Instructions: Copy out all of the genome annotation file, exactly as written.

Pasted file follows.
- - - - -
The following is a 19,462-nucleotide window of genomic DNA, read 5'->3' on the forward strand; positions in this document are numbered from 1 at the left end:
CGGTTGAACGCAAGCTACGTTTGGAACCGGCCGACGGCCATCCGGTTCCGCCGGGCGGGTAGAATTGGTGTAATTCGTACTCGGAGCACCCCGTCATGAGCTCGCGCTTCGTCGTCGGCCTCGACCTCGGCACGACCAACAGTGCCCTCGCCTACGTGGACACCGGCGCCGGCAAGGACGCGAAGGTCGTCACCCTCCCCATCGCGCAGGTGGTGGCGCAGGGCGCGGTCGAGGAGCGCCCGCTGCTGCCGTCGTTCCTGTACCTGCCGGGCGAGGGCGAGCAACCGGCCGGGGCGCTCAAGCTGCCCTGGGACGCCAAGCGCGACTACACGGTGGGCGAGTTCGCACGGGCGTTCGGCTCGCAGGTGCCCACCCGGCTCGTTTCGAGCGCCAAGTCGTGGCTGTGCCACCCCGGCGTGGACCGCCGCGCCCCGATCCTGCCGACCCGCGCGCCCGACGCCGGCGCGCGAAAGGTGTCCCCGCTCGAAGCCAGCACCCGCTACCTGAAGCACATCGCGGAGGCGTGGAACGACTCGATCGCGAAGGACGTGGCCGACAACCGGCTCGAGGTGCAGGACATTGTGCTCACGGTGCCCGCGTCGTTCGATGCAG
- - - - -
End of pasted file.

The following is a 19,462-nucleotide window of genomic DNA, read 5'->3' on the forward strand; positions in this document are numbered from 1 at the left end:
CGGTTGAACGCAAGCTACGTTTGGAACCGGCCGACGGCCATCCGGTTCCGCCGGGCGGGTAGAATTGGTGTAATTCGTACTCGGAGCACCCCGTCATGAGCTCGCGCTTCGTCGTCGGCCTCGACCTCGGCACGACCAACAGTGCCCTCGCCTACGTGGACACCGGCGCCGGCAAGGACGCGAAGGTCGTCACCCTCCCCATCGCGCAGGTGGTGGCGCAGGGCGCGGTCGAGGAGCGCCCGCTGCTGCCGTCGTTCCTGTACCTGCCGGGCGAGGGCGAGCAACCGGCCGGGGCGCTCAAGCTGCCCTGGGACGCCAAGCGCGACTACACGGTGGGCGAGTTCGCACGGGCGTTCGGCTCGCAGGTGCCCACCCGGCTCGTTTCGAGCGCCAAGTCGTGGCTGTGCCACCCCGGCGTGGACCGCCGCGCCCCGATCCTGCCGACCCGCGCGCCCGACGCCGGCGCGCGAAAGGTGTCCCCGCTCGAAGCCAGCACCCGCTACCTGAAGCACATCGCGGAGGCGTGGAACGACTCGATCGCGAAGGACGTGGCCGACAACCGGCTCGAGGTGCAGGACATTGTGCTCACGGTGCCCGCGTCGTTCGATGCAG